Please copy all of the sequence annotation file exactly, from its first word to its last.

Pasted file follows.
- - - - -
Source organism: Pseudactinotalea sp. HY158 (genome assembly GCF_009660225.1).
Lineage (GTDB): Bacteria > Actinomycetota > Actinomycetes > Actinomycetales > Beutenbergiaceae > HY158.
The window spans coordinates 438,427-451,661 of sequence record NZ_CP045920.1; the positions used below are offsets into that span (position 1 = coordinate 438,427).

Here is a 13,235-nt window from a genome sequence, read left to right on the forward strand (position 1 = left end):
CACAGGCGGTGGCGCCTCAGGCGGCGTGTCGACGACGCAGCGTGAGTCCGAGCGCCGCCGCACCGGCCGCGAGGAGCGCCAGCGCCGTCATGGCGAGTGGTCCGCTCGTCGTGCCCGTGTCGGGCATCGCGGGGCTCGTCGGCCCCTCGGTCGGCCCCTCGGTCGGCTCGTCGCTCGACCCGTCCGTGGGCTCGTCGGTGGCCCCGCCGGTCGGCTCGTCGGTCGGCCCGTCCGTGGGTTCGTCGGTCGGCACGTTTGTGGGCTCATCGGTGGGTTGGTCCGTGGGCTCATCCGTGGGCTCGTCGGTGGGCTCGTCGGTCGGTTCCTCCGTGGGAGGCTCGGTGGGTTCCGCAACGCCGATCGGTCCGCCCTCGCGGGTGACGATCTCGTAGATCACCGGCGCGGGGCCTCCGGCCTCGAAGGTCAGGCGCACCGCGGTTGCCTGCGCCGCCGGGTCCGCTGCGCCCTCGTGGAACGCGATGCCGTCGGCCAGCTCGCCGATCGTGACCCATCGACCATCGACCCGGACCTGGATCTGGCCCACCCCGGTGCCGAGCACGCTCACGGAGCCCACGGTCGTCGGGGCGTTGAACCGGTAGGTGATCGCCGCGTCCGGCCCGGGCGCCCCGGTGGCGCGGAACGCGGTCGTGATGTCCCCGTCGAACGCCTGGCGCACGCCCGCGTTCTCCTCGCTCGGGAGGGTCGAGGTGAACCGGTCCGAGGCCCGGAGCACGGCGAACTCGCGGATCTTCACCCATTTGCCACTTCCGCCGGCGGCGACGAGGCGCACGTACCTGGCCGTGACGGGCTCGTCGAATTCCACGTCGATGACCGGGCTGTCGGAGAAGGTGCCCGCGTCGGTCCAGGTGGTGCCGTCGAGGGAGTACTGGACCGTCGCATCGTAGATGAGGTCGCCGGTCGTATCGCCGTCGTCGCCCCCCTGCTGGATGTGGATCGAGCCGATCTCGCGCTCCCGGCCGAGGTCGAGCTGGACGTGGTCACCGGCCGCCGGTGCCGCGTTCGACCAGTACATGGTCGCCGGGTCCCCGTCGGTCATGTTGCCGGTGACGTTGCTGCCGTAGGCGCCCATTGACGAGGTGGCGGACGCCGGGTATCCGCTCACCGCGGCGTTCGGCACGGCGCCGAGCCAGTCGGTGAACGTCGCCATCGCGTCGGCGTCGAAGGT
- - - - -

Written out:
Source organism: Pseudactinotalea sp. HY158 (genome assembly GCF_009660225.1).
Lineage (GTDB): Bacteria > Actinomycetota > Actinomycetes > Actinomycetales > Beutenbergiaceae > HY158.
The window spans coordinates 438,427-451,661 of sequence record NZ_CP045920.1; the positions used below are offsets into that span (position 1 = coordinate 438,427).

Here is a 13,235-nt window from a genome sequence, read left to right on the forward strand (position 1 = left end):
CACAGGCGGTGGCGCCTCAGGCGGCGTGTCGACGACGCAGCGTGAGTCCGAGCGCCGCCGCACCGGCCGCGAGGAGCGCCAGCGCCGTCATGGCGAGTGGTCCGCTCGTCGTGCCCGTGTCGGGCATCGCGGGGCTCGTCGGCCCCTCGGTCGGCCCCTCGGTCGGCTCGTCGCTCGACCCGTCCGTGGGCTCGTCGGTGGCCCCGCCGGTCGGCTCGTCGGTCGGCCCGTCCGTGGGTTCGTCGGTCGGCACGTTTGTGGGCTCATCGGTGGGTTGGTCCGTGGGCTCATCCGTGGGCTCGTCGGTGGGCTCGTCGGTCGGTTCCTCCGTGGGAGGCTCGGTGGGTTCCGCAACGCCGATCGGTCCGCCCTCGCGGGTGACGATCTCGTAGATCACCGGCGCGGGGCCTCCGGCCTCGAAGGTCAGGCGCACCGCGGTTGCCTGCGCCGCCGGGTCCGCTGCGCCCTCGTGGAACGCGATGCCGTCGGCCAGCTCGCCGATCGTGACCCATCGACCATCGACCCGGACCTGGATCTGGCCCACCCCGGTGCCGAGCACGCTCACGGAGCCCACGGTCGTCGGGGCGTTGAACCGGTAGGTGATCGCCGCGTCCGGCCCGGGCGCCCCGGTGGCGCGGAACGCGGTCGTGATGTCCCCGTCGAACGCCTGGCGCACGCCCGCGTTCTCCTCGCTCGGGAGGGTCGAGGTGAACCGGTCCGAGGCCCGGAGCACGGCGAACTCGCGGATCTTCACCCATTTGCCACTTCCGCCGGCGGCGACGAGGCGCACGTACCTGGCCGTGACGGGCTCGTCGAATTCCACGTCGATGACCGGGCTGTCGGAGAAGGTGCCCGCGTCGGTCCAGGTGGTGCCGTCGAGGGAGTACTGGACCGTCGCATCGTAGATGAGGTCGCCGGTCGTATCGCCGTCGTCGCCCCCCTGCTGGATGTGGATCGAGCCGATCTCGCGCTCCCGGCCGAGGTCGAGCTGGACGTGGTCACCGGCCGCCGGTGCCGCGTTCGACCAGTACATGGTCGCCGGGTCCCCGTCGGTCATGTTGCCGGTGACGTTGCTGCCGTAGGCGCCCATTGACGAGGTGGCGGACGCCGGGTATCCGCTCACCGCGGCGTTCGGCACGGCGCCGAGCCAGTCGGTGAACGTCGCCATCGCGTCGGCGTCGAAGGT